Friday, 24 February 2012

HESHER DVD review

A hit at Sundance in 2010, the Joseph Gordon-Levitt starring and Natalie Portman produced Hesher is out now on DVD.



Grieving over the recent loss of his mother, TJ (Devin Brochu), his father (Rainn Wilson) and his elderly grandmother (Piper Laurie) find their lives taking an unanticipated turn when the mysterious Hesher (Joseph Gordon-Levitt) decides to move into their garage despite not knowing anyone in the family. As TJ tries to keep Hesher under control they meet Nicole (Natalie Portman), a local checkout assistant who wants to change the path her life is taking.


Released in the US in May last year, Hesher arrives on our shores direct to DVD to little or no fanfare. Apart from its status as an obscure curio, you'd have expected a bit more attention given to a film that stars the soon to be a megastar Joseph Gordon-Levitt and recent Best Actress Oscar winner, Natalie Portman. Admittedly not a film that serves a wide audience, but surely a short theatrical run could be justified?

A bit like a devil worshippers take on that episode of the Simpsons where Otto moves in and has rocking good times with Bart, if only Otto was a hard drinking fan of daytime pornography watching. Hesher is an anti-social anti-hero with few redeeming qualities apart from having a good head of hair and a collection of cartoon-y homemade tattoos. He's pretty rock and roll, or to be more exact, metal.


Part Tyler Durden without a cause, part Terminator and part Bam Margera, Hesher shows himself to be a law unto himself, uncaring as to the consequences of his actions be it jumping off a flaming diving board or threatening people with gardening shears. It falls upon TJ to try and keep Hesher under control, all the while trying to piece together the life he had before his mother's death. TJ's father is a husk of a man who accepts Hesher's presence with indifference, not seeing the dangers inherent in his son's new role model, whereas his grandmother manages to bring out the sweeter side of Hesher, the calm in the very middle of the storm.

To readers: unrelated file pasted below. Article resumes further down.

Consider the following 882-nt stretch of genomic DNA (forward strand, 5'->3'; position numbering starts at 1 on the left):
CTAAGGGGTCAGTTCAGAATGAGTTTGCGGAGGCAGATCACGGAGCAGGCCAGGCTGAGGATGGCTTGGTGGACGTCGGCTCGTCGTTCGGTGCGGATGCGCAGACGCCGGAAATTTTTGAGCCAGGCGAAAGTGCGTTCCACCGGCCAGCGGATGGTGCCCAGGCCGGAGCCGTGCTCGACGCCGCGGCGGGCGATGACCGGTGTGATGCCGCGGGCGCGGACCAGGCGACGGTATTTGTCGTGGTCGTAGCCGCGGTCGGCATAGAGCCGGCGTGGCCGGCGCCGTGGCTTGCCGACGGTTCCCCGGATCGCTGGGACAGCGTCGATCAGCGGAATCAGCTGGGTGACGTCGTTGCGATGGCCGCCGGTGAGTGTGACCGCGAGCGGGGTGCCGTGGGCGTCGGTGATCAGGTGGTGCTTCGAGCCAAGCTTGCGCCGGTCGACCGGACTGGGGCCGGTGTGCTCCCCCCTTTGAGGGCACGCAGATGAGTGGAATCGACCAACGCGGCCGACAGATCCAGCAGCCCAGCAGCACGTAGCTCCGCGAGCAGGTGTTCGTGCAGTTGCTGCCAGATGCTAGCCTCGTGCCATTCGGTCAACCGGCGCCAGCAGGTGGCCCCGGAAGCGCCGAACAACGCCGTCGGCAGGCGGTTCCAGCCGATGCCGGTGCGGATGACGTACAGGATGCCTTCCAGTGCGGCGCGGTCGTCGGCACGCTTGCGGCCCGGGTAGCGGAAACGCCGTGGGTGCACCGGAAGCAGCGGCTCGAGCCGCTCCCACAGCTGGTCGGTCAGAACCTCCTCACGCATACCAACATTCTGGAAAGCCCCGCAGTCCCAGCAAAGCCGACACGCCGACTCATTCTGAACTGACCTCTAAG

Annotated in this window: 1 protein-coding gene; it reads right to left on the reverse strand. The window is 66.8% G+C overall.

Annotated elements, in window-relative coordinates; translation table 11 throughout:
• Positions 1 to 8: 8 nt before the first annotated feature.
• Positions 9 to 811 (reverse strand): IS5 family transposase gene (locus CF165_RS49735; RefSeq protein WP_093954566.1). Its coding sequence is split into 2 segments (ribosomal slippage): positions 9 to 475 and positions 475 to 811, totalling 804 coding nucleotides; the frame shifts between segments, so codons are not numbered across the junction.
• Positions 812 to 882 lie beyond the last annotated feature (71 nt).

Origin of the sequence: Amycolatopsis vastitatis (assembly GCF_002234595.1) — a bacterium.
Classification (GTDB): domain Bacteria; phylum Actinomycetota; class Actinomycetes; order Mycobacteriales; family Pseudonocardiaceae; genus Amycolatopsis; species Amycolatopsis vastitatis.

Natalie Portman (still pretty despite her efforts to 'ugly up' for the role) has little to do in her supporting role, her real contribution to the film being her producer's credit which must have helped such a small indie get made. 2011 may have been Natalie Portman's year (her success barely needs mentioning), but this is nowhere near the best of her performances.


Co-written by Animal Kingdom's director, David Michod, Hesher comes from Blue Tongue films, the mostly Australian collective of up and coming filmmakers working in independent film. There's not many parallels to be made between this and Animal Kingdom apart from one crucial one. Just as Animal Kingdom's Pope could make a room full of people feel uncomfortable and edge just by being in it, so can the unpredictable Hesher, even if his crimes are not as brutal as Pope's.

After the initial set up the story is pretty loose, relying more on left-field tangents than actual plot. Bleak with flashes of humour, it's a great calling card for Gordon-Levitt's range, commanding our attention on screen by not even doing very much. A former child star who made his career legit with performances in Mysterious Skin and Brick, with The Dark Knight Rises on the horizon he's soon to be a very famous actor, but hopefully that won't stop him from appearing in smaller films like this.


It's his performance and that of the young Devin Brochu that impress, the unlikely bond between Hesher and TJ one that keeps the film afloat when there's little in way of story. Finished off with a heavy metal soundtrack fitting its main antagonist/protagonist, Hesher ends up being anarchic but ultimately rather sweet. An interesting but very odd debut.


Verdict




Special Features: None

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